You only get to see this at Lakefront Brewery in Milwaukee, Wis., if you visit. (Photo by Sheryl Jean)

Here’s a flight of breweries to consider:

Old and new: Milwaukee is a city rich in beer history (Blatz, Miller, Pabst and Schmitz), but it’s also big in craft beer. (See photo above and at top.) Read my article about some of Milwaukee’s craft breweries that was published in The Dallas Morning News.

Boulevard Brewing Co
The guided tour at Boulevard Brewing Co. in Kansas City, Mo., lasts an hour. (Photo by Sheryl Jean)

Fun learning: Boulevard Brewing Co. in Kansas City, Mo., is a bit unusual in that it starts its free 1-hour tour with a small sample of its original pale ale. It also does an excellent education job: exhibits tell you about the history of beer in Mesopotamia as well as its owns product, which dates to 1989. My tour guide, Kelsi Pile, noted that 75 percent of Boulevard beer is sold locally. She also mentioned that Boulevard made 19 beers before it was bought by Belgian-owned Duvel Moortgat Brewery in 2013; now it brews 41 varieties. Boulevard also has a large beer hall, gift shop and hosts events, such as trivia and bingo nights.

Boulevard beer hall
The beer hall at Boulevard Brewing is reminiscent of the ones in Munich, Germany. (Photo by Sheryl Jean)


Brewery Goliath: Coors beer has been around since 1873. I’ve been on a tour of the Coors Brewery in Golden, Colo., which claims to be the world’s largest single-site brewery. On its 30-minute tour, you’ll learn how Coors beer is brewed and packaged and then try free beer samples in its “Hospitality Lounge.”

Go overseas: For a taste of something different, head to Cantillon Brewery in Brussels, Belgium. This small, family owned brewery has made Lambic, Gueuze, Faro and Kriek beer using the same tools and brewing process since 1900. If you like the sour beer trend, then you’ll love Cantillon. Lambic beer is fermented using wild yeasts and bacteria native to the Zenne valley. Gueuze, a blend of lambics produced during different years, has a slightly acidic, fruity taste. Kriek is a blend of lambics and sour cherries. Cantillon also blends lambics with grapes, raspberries, apricots, hops, elderberry flowers and rhubarb. Tours are not free, but include a tasting.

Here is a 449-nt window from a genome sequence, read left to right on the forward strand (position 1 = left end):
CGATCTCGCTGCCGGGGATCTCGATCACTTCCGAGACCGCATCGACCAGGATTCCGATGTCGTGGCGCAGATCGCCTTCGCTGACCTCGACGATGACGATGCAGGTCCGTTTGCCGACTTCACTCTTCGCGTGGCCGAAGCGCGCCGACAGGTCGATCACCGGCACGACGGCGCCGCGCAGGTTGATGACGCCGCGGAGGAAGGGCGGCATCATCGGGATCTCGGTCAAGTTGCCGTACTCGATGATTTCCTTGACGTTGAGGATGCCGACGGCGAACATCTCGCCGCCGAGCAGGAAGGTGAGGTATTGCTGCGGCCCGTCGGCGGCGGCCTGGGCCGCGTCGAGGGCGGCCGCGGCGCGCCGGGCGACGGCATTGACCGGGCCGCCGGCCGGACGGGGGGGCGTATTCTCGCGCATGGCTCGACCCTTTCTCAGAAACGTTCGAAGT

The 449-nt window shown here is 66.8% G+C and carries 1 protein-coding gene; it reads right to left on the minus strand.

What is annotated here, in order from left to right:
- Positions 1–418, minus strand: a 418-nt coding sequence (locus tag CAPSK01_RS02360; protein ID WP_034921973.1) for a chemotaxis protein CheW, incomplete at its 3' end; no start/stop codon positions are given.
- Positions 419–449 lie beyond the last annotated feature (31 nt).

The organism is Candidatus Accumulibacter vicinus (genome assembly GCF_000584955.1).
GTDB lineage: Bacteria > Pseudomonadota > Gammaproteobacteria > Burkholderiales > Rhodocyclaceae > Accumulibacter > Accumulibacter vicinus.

Taste of travel: Irn-Bru reduces sugar and loses some local cred

What would fictional Scottish copper John Rebus think of the reformulated Scottish soda Irn-Bru — known as the “other national drink” of Scotland — with less sugar? Och!

The British government just slapped a new tax on sugar to help fight rising obesity rates. The United Kingdom — just like the United States — has a big obesity problem.

In Scotland, not everyone is happy with the change to its sugar-laden national treasure.

On a visit last fall to Scotland, I tried Irn-Bru (pronounced ‘Iron Brew’) under the original recipe. It tasted just like bubble gum, but it also was too sweet for me. My traveling companion, however, loved it.

The taste of travel

Trying local foods and drinks of other cities and countries is a one of the great joys of travel. It’s part of the experience of learning about different cultures and how people live. Many people plan trips around wine tasting, beer tours or top French restaurants.

In addition to Irn-Bru, I’ve drank fresh coconut milk from a coconut in Hawaii, tea made from plants grown on a nearby hillside in Taiwan and a hot ginger-lemon concoction that cured my ills in New Zealand.

Visitors to the United States may want to try a Slurpee, Dr Pepper soda or eggnog. They also may find that chili in Cincinnati is very different than in Texas.

In March, the maker of Irn-Bru cut sugar in the drink by more than half (to 4.7 grams per 100 milliliters) to avoid the new tax and a price hike. The reduction of sugar and the addition of the sweetener Aspartame lowered the calories in each can of soda — to about 65 from just below 140.

The UK’s obesity rates have soared so that it’s now the most overweight nation in Western Europe, according to a report by the Organisation for Economic Co-operation and Development (OECD). About 27 percent of UK adults are obese.

The legend of Irn-Bru

Americans may not be too familiar with Irn-Bru, which dates to at least 1901, even though it’s exported to the United States.

Barr's Irn Bru on Falkirk Town Heritage Trail
The Town Heritage Trail in Falkirk, Scotland, features this plaque. Falkirk is the birthplace of A.G. Barr, the maker of Irn-Bru. (Mark Begbie, Wikimedia Commons)
In Scotland, Irn-Bru is so popular that it’s called the “other national drink,” after Scotch, and it frequently pops up in popular Scottish writer Ian Rankin’s crime series featuring Detective Inspector John Rebus. In the books, Rebus swears Irn-Bru is the best cure for a hangover and drinks copious amounts of it.

In addition to its unique taste and high sugar content, Irn-Bru stands out for its bright orange color, its vibrant orange-and-blue labels and oft-controversial advertisements. (See my photo at top.)

Scottish Irn-Bru fans reportedly are scouring shops for the full-sugar version and stockpiling it. Some fans have made their outrage public: Ryan Allen of Ayr, Scotland, started the Hands Off Our Irn-Bru campaign, a petition to save the traditional recipe and Stephen McLeod of Glasgow started the Save Real Irn-Bru campaign to protect the nation’s iconic drink.

Will people warm to the new recipe? Perhaps.

For me, I probably should make another trip to Scotland for a taste comparison — for reporting purposes.

Are travel sites ripe for personalization?

Most people plan and book their travel online these days.

Last year, consumers booked nearly half of all U.S. travel online, and the online travel market is growing faster than the offline market, according to industry researcher Phocuswright.